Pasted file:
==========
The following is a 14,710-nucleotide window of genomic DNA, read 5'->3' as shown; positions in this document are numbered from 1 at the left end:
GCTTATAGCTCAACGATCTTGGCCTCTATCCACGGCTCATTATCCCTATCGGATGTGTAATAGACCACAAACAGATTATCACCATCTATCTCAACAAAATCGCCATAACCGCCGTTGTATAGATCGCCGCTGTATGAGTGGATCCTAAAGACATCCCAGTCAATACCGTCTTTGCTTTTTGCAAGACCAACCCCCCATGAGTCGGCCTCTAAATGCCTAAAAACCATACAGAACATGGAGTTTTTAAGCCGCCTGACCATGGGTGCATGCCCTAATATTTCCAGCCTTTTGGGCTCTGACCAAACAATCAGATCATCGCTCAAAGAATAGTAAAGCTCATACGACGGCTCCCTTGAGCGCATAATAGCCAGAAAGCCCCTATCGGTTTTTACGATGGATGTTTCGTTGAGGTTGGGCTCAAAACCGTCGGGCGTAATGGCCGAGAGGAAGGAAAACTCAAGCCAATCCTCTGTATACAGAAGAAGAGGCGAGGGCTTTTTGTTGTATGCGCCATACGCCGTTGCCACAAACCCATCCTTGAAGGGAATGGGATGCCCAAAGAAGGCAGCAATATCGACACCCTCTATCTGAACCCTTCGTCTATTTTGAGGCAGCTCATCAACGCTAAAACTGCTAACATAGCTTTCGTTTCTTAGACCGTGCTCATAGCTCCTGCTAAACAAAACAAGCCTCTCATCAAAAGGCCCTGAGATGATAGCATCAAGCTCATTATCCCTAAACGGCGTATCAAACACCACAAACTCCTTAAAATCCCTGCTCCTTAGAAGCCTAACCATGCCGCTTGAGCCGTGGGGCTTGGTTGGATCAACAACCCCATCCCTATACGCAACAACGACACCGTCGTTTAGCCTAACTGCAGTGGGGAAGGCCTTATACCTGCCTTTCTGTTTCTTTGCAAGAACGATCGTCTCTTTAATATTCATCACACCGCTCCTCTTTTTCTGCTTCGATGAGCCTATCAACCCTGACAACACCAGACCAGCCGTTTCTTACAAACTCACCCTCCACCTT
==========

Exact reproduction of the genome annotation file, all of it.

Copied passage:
The following is a 14,710-nucleotide window of genomic DNA, read 5'->3' as shown; positions in this document are numbered from 1 at the left end:
GCTTATAGCTCAACGATCTTGGCCTCTATCCACGGCTCATTATCCCTATCGGATGTGTAATAGACCACAAACAGATTATCACCATCTATCTCAACAAAATCGCCATAACCGCCGTTGTATAGATCGCCGCTGTATGAGTGGATCCTAAAGACATCCCAGTCAATACCGTCTTTGCTTTTTGCAAGACCAACCCCCCATGAGTCGGCCTCTAAATGCCTAAAAACCATACAGAACATGGAGTTTTTAAGCCGCCTGACCATGGGTGCATGCCCTAATATTTCCAGCCTTTTGGGCTCTGACCAAACAATCAGATCATCGCTCAAAGAATAGTAAAGCTCATACGACGGCTCCCTTGAGCGCATAATAGCCAGAAAGCCCCTATCGGTTTTTACGATGGATGTTTCGTTGAGGTTGGGCTCAAAACCGTCGGGCGTAATGGCCGAGAGGAAGGAAAACTCAAGCCAATCCTCTGTATACAGAAGAAGAGGCGAGGGCTTTTTGTTGTATGCGCCATACGCCGTTGCCACAAACCCATCCTTGAAGGGAATGGGATGCCCAAAGAAGGCAGCAATATCGACACCCTCTATCTGAACCCTTCGTCTATTTTGAGGCAGCTCATCAACGCTAAAACTGCTAACATAGCTTTCGTTTCTTAGACCGTGCTCATAGCTCCTGCTAAACAAAACAAGCCTCTCATCAAAAGGCCCTGAGATGATAGCATCAAGCTCATTATCCCTAAACGGCGTATCAAACACCACAAACTCCTTAAAATCCCTGCTCCTTAGAAGCCTAACCATGCCGCTTGAGCCGTGGGGCTTGGTTGGATCAACAACCCCATCCCTATACGCAACAACGACACCGTCGTTTAGCCTAACTGCAGTGGGGAAGGCCTTATACCTGCCTTTCTGTTTCTTTGCAAGAACGATCGTCTCTTTAATATTCATCACACCGCTCCTCTTTTTCTGCTTCGATGAGCCTATCAACCCTGACAACACCAGACCAGCCGTTTCTTACAAACTCACCCTCCACCTT